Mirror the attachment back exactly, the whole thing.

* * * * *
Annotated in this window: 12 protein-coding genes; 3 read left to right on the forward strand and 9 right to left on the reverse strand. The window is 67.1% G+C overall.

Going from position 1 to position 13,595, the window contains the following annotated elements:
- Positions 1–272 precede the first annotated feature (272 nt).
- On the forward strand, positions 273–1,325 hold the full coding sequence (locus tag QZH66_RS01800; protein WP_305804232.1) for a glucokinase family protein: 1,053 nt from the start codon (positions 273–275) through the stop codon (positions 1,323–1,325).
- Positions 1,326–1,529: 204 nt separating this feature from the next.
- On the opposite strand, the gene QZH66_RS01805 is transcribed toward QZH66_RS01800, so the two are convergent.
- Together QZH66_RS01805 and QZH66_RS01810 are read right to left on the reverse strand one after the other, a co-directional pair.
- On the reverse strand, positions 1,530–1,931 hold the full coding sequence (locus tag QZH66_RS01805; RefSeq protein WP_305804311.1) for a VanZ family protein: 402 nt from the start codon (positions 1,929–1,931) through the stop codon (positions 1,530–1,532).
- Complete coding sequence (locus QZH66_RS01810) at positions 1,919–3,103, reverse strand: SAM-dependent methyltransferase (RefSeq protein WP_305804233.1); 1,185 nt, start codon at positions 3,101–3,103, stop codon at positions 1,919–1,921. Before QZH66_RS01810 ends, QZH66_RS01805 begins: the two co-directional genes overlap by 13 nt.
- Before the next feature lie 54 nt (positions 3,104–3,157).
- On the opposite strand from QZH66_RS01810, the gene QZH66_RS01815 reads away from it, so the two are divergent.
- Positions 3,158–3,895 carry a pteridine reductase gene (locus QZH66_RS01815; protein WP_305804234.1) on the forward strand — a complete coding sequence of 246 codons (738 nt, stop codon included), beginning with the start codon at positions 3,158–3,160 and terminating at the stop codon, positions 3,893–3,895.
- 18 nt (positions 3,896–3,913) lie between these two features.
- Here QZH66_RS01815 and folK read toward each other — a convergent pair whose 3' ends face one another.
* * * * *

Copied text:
Annotated in this window: 12 protein-coding genes; 3 read left to right on the forward strand and 9 right to left on the reverse strand. The window is 67.1% G+C overall.

Going from position 1 to position 13,595, the window contains the following annotated elements:
- Positions 1–272 precede the first annotated feature (272 nt).
- On the forward strand, positions 273–1,325 hold the full coding sequence (locus tag QZH66_RS01800; protein WP_305804232.1) for a glucokinase family protein: 1,053 nt from the start codon (positions 273–275) through the stop codon (positions 1,323–1,325).
- Positions 1,326–1,529: 204 nt separating this feature from the next.
- On the opposite strand, the gene QZH66_RS01805 is transcribed toward QZH66_RS01800, so the two are convergent.
- Together QZH66_RS01805 and QZH66_RS01810 are read right to left on the reverse strand one after the other, a co-directional pair.
- On the reverse strand, positions 1,530–1,931 hold the full coding sequence (locus tag QZH66_RS01805; RefSeq protein WP_305804311.1) for a VanZ family protein: 402 nt from the start codon (positions 1,929–1,931) through the stop codon (positions 1,530–1,532).
- Complete coding sequence (locus QZH66_RS01810) at positions 1,919–3,103, reverse strand: SAM-dependent methyltransferase (RefSeq protein WP_305804233.1); 1,185 nt, start codon at positions 3,101–3,103, stop codon at positions 1,919–1,921. Before QZH66_RS01810 ends, QZH66_RS01805 begins: the two co-directional genes overlap by 13 nt.
- Before the next feature lie 54 nt (positions 3,104–3,157).
- On the opposite strand from QZH66_RS01810, the gene QZH66_RS01815 reads away from it, so the two are divergent.
- Positions 3,158–3,895 carry a pteridine reductase gene (locus QZH66_RS01815; protein WP_305804234.1) on the forward strand — a complete coding sequence of 246 codons (738 nt, stop codon included), beginning with the start codon at positions 3,158–3,160 and terminating at the stop codon, positions 3,893–3,895.
- 18 nt (positions 3,896–3,913) lie between these two features.
- Here QZH66_RS01815 and folK read toward each other — a convergent pair whose 3' ends face one another.